After studying the wide array of "natural building" techniques for several years, I have come to accept cordwood as one of the greenest of all: it uses what is often considered a waste material, creates an insulated wall that requires no further finishing or maintenance over time, and can be done by relative novices...what more could you want?


The Earthship concept is the brainchild of Michael Reynolds, who has written several books on the topic. Near Taos New Mexico, where he has his Earthship Biotecture business, are whole communities of earthships. The basic earthship design incorporates substantially bermed, passive solar architecture. The primary retaining walls are constructed with used tires, filled with earth and stacked up like bricks.

The interior surface of the tires is then plastered with adobe or cement so the tires don't normally show. Mike has also pioneered the use of empty aluminum cans mortared into lightweight, curvable walls. Earthships often employ many ecological concepts, such as water catchment from the roof, reuse of greywater, composting toilets, indoor gardening, etc.

While some of the work of building is simple to do, it also tends to be very labor intensive. Furthermore, the wood framing required is not simple. Some of the earlier designs tend to overheat, especially in the summer, because of the slanted glass to the south. I have seen some truly elegant earthships, along with some that are pretty funky. Engineered plans are available that seem to please building inspectors, as these have been built in many localities.


Papercrete is a fairly new ingredient in the natural building world. It is basically re-pulped paper fiber with portland cement or clay and/or other dirt added. When cement is added, this material is not as "green" as would be ideal, but the relatively small amount of cement is perhaps a reasonable tradeoff for what papercrete can offer. I have had a fair amount of experience with this stuff, and I would say that is has some remarkable properties. Care must be taken to utilize it properly, or you could be courting disaster. I am acquainted with both Eric Patterson and Mike McCain, who independently "invented" papercrete (they called it "padobe" and "fibrous cement") and they have both contributed considerably to the machinery to make it and the ways of using it for building.

The paper to be used can come from a variety of sources and is usually free. I've used newspaper, junk mail, magazines, books, etc., which I get from our local dump or from the waste bin at our post office. Depending on the type of mixer that is used to make pulp out of it, the paper might be soaked in water beforehand or not. My first mixer used a small electric motor mounted directly to a shaft with a couple of four inch square blades on it, rather like a milk shake maker. This shaft was suspended in a plastic 55 gallon drum where the mixing took place. After a year of making small batches with this, I graduated to a "tow mixer" designed by Mike McCain. I consider this to be the Cadillac of mixers because using it is so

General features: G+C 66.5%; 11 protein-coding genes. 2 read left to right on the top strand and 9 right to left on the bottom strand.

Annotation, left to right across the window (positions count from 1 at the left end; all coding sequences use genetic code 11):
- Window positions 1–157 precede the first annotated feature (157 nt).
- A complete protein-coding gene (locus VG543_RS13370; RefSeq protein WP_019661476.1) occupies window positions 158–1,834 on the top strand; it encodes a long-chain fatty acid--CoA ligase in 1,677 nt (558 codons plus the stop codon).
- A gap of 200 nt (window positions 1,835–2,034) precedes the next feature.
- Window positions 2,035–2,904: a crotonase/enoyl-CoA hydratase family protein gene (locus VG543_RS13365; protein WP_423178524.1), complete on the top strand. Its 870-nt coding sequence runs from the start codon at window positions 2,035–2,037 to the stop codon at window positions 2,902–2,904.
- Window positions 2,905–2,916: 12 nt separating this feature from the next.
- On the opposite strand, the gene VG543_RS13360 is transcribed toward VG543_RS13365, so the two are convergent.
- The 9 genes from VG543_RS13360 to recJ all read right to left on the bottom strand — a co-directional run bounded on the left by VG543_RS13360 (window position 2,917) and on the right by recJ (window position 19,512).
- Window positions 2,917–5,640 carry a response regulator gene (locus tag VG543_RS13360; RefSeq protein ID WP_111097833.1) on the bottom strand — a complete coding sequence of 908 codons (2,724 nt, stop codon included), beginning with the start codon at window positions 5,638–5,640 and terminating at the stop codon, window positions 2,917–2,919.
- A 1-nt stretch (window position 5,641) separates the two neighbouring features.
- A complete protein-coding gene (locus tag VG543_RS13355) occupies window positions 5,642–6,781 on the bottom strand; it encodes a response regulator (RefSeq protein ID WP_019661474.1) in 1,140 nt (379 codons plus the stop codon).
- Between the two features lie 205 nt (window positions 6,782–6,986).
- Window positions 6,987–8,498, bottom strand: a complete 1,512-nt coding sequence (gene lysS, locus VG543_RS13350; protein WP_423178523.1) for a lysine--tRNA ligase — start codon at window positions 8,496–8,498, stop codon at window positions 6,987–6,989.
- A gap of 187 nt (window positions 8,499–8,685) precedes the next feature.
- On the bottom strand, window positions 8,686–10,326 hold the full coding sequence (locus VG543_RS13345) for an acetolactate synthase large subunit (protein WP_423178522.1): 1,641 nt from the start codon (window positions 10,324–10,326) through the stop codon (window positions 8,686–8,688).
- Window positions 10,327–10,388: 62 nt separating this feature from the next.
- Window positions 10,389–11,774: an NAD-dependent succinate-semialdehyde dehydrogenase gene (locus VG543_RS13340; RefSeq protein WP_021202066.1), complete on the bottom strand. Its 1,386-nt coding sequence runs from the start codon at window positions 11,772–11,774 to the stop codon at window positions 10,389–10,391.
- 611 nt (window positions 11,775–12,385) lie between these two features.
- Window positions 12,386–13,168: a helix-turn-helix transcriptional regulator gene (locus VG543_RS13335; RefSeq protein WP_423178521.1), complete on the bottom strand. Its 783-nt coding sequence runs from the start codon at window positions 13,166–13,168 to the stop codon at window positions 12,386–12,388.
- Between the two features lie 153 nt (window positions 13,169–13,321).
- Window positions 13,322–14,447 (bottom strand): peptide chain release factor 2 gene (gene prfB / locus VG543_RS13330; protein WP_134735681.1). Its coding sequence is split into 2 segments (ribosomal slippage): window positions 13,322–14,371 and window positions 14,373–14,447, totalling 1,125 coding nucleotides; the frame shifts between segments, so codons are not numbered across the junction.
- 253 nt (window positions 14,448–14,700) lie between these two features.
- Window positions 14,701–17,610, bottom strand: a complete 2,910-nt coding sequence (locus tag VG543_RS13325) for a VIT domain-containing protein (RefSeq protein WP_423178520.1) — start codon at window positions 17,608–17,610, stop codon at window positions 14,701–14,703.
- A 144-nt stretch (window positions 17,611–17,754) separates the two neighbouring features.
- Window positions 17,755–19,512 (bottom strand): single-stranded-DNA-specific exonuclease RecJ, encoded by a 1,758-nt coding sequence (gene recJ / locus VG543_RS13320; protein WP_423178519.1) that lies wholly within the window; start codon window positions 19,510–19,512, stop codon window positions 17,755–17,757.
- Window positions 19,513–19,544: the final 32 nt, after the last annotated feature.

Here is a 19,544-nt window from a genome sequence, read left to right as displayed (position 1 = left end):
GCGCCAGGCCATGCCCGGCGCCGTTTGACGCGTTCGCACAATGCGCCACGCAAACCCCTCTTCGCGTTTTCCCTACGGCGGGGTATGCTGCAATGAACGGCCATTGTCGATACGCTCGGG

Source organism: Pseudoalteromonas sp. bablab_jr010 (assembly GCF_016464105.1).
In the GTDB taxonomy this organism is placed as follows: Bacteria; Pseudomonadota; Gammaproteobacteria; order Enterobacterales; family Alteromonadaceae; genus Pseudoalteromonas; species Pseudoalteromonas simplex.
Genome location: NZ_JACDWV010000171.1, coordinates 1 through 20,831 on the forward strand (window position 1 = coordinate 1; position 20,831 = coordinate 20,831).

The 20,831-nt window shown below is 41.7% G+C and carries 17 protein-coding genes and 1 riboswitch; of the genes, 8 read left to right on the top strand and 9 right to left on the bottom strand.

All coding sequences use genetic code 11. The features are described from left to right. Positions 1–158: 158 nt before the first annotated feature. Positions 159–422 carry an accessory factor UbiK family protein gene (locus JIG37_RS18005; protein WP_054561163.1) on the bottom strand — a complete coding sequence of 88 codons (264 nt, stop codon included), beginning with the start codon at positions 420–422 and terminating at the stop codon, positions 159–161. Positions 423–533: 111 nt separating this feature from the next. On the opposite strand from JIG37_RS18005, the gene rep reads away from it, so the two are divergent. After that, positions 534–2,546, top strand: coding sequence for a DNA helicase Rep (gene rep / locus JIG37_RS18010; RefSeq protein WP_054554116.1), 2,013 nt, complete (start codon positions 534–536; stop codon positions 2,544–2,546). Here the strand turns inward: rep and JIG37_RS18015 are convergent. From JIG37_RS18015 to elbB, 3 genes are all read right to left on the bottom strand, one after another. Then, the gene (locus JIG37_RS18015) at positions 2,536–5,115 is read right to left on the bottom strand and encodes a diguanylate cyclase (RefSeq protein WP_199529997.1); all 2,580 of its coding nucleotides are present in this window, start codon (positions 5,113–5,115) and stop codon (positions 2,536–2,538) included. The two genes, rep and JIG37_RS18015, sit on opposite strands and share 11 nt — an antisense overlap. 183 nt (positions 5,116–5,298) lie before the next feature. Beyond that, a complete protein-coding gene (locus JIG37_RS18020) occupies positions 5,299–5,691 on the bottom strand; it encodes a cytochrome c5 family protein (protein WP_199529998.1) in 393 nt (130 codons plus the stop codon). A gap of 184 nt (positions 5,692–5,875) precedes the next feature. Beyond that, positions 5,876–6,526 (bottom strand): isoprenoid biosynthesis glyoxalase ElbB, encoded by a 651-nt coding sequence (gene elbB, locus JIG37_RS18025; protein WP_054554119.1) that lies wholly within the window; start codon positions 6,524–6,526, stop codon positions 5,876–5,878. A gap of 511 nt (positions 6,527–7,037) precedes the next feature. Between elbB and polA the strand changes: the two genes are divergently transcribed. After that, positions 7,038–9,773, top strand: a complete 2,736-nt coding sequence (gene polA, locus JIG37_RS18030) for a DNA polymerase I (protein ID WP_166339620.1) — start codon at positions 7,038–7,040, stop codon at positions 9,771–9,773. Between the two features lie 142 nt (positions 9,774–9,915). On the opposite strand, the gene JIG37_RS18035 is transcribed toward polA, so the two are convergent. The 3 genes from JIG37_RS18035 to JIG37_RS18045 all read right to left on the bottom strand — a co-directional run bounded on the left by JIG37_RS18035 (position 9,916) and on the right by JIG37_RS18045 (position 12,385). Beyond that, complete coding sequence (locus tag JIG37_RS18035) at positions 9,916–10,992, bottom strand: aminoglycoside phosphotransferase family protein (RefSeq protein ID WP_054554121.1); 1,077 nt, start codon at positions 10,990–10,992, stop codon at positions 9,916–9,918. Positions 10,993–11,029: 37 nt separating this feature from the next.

It is basically a trailer made from the rear end of a car, with the part that would attach to the drive shaft sticking upward and a lawn mower blade attached to it. The blade is surrounded by a large stock watering tank where the mixing occurs. There is a baffle on the side of the tank to force the slurry back into the blade as it circulates. With this mixer (which I tow behind my Volvo station wagon) I can make three or four wheel barrows full of thick papercrete in about twenty minutes. I simply fill the tank nearly full of water, add about one wheel barrow full of dry paper, one sack of portland cement, and perhaps some sand, depending on how I plan to use the mix. Then I drive slowly around the block, back over a drain box with 1/8 inch mesh on the bottom, and dump the slurry into the box via a drain hole in the bottom of the tank. After about a half hour of draining the excess water from the slurry, the papercrete is like soft, workable clay, but not nearly as messy. This is the material that I used to plaster both the inside and outside of my earthbag house.

The slurry can just as easily be pumped or dumped into forms to set up that way. Eric Patterson makes adobe brick sized blocks of papercrete to build with, and mortars them together with a slurry of the same stuff. Mike McCain prefers to either pump the slurry into slip forms or make larger blocks for building. The addition of mineral material (sand, adobe, etc.) has the advantage of minimizing the shrinkage as it cures, making the final product more durable and fire proof, at the expense of slightly less insulating value and more weight.

Cured papercrete acts like a sponge unless it is coated with something to stop the entry of water. In my earthbag/papercrete house I have allowed the papercrete to breath fully, so that it absorbs an enormous amount of water when it rains. This is not a problem for me because there is nothing in the wall that would be damaged by water, even if it got past the papercrete layer, which it rarely or never does. It is a whole new concept for a roof: a sponge that welcomes the moisture, and then simply give it back to the atmosphere through evaporation. I have had large cracks (up to about 1/2 inch wide) in the initial layer of papercrete on the earthbags, and still have not seen any water getting through into the house.